LastPass Updates Security After Vulnerability Was Exposed By A Researcher
What is worse than a forgotten password? A stolen one.
Password manager LastPass is in hot water this week as security flaws were discovered in its web browser extension. On March 26, Google security researcher Tavis Ormandy exposed a client-side vulnerability in LastPass that he found in Google Chrome. LastPass acknowledged the problem and vowed to address it.
A 'Unique And Highly Sophisticated' Attack
Google Project Zero security researcher Tavis Ormandy revealed via Twitter the client-side vulnerability he discovered in a LastPass browser extension and sent the company a report. As per Project Zero's policy, LastPass now has 90 days to fix the issue before Google discloses the vulnerability details. LastPass immediately sprang into action to address this security flaw.
LastPass acknowledged the breach and calls it a "unique and highly sophisticated" attack. As protocol and also for security purposes, the company did not reveal the details about the attack.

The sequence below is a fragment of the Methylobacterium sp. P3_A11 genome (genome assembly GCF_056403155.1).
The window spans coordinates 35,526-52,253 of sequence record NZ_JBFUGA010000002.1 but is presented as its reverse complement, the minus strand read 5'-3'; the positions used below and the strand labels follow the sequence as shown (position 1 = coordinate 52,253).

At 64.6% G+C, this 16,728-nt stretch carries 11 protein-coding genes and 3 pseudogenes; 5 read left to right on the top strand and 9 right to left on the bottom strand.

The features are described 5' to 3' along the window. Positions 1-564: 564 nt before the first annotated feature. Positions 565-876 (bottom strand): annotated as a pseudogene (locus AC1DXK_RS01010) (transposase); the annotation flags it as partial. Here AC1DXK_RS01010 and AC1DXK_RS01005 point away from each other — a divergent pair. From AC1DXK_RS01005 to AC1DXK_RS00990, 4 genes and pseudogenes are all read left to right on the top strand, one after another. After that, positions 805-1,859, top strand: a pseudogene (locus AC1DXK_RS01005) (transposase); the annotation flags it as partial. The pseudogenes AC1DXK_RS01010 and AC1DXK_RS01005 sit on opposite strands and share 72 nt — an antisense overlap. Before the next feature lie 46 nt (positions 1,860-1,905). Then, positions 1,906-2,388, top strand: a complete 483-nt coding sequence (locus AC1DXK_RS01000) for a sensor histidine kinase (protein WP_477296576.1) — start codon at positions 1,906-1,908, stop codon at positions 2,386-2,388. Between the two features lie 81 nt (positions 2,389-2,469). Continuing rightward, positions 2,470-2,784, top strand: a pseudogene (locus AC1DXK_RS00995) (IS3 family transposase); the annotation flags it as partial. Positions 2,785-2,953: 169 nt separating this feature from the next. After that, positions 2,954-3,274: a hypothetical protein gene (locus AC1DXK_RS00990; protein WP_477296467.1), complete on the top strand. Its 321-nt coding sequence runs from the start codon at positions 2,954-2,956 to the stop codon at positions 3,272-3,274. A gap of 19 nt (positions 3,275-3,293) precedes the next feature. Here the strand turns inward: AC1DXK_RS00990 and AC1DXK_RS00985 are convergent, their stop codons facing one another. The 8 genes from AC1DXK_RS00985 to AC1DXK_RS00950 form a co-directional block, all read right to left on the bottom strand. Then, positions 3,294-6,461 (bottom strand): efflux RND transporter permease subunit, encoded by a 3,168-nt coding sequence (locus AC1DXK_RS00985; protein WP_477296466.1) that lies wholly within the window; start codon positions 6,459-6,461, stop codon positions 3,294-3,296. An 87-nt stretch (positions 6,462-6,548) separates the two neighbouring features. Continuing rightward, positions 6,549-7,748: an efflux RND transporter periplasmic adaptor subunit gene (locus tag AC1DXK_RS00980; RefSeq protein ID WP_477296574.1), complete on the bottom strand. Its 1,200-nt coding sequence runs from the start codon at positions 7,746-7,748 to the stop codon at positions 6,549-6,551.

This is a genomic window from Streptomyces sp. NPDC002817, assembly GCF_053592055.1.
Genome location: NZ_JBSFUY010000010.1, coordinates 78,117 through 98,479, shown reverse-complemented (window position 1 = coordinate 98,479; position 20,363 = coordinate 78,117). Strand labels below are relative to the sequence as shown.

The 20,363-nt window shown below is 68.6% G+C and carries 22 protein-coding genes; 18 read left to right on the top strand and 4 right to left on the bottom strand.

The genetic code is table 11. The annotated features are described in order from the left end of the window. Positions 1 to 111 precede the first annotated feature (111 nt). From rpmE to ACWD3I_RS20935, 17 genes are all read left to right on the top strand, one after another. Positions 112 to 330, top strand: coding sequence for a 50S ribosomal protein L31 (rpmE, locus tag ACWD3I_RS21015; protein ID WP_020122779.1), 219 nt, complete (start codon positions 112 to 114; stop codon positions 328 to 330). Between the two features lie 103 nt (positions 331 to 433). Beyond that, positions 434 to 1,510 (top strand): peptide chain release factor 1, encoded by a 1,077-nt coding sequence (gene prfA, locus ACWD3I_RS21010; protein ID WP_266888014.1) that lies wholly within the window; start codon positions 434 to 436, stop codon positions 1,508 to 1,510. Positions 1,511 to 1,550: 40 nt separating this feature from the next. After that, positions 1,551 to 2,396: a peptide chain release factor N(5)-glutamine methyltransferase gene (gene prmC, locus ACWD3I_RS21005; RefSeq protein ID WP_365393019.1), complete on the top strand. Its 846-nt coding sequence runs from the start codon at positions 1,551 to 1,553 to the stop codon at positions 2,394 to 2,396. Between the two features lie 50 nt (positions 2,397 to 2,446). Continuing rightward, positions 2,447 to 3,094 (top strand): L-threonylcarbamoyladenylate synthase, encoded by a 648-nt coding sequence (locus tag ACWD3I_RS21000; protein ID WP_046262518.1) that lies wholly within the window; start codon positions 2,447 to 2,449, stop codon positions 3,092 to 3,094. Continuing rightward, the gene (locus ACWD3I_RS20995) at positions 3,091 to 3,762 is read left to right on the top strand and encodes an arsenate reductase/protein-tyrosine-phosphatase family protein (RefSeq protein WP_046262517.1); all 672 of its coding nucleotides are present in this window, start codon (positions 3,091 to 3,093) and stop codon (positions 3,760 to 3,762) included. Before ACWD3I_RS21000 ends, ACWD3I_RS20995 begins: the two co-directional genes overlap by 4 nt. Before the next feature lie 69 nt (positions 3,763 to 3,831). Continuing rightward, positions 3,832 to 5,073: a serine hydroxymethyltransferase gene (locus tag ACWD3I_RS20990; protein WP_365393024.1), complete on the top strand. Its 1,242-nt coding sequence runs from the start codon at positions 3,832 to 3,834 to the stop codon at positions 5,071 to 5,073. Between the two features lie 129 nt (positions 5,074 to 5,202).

"We don't want to disclose anything specific about the vulnerability or our fix that could reveal anything to less sophisticated but nefarious parties," wrote LastPass in its official blog.
LastPass also disclosed that a "more detailed post mortem" report will be published once the problem is resolved.
This isn't the first time that a LastPass vulnerability was exposed by Ormandy. Earlier this March, Ormandy reported two separate flaws in LastPass' browser add-on. This third vulnerability might take a while according to Ormandy, calling it a "major architectural problem."
How To Protect LastPass Account
LastPass acknowledged Ormandy's efforts in helping the company "raise the bar for online security" and vowed to work to become the most secured password manager in the market. As a precaution, it shared tips on how users can protect their accounts from this type of security breach.
One suggestion LastPass shared is using LastPass Vault as a launch pad for password-protected sites. According to LastPass, this is the safest way to access their credentials, which will be the case until the vulnerability is resolved.
Another is Two-Factor Authentication. LastPass suggested to users to do this with their accounts "whenever possible" as most websites offer this option already.
Lastly, the company warned against phishing attacks, cautioning users not to click on suspicious links and advising them to read its phishing primer.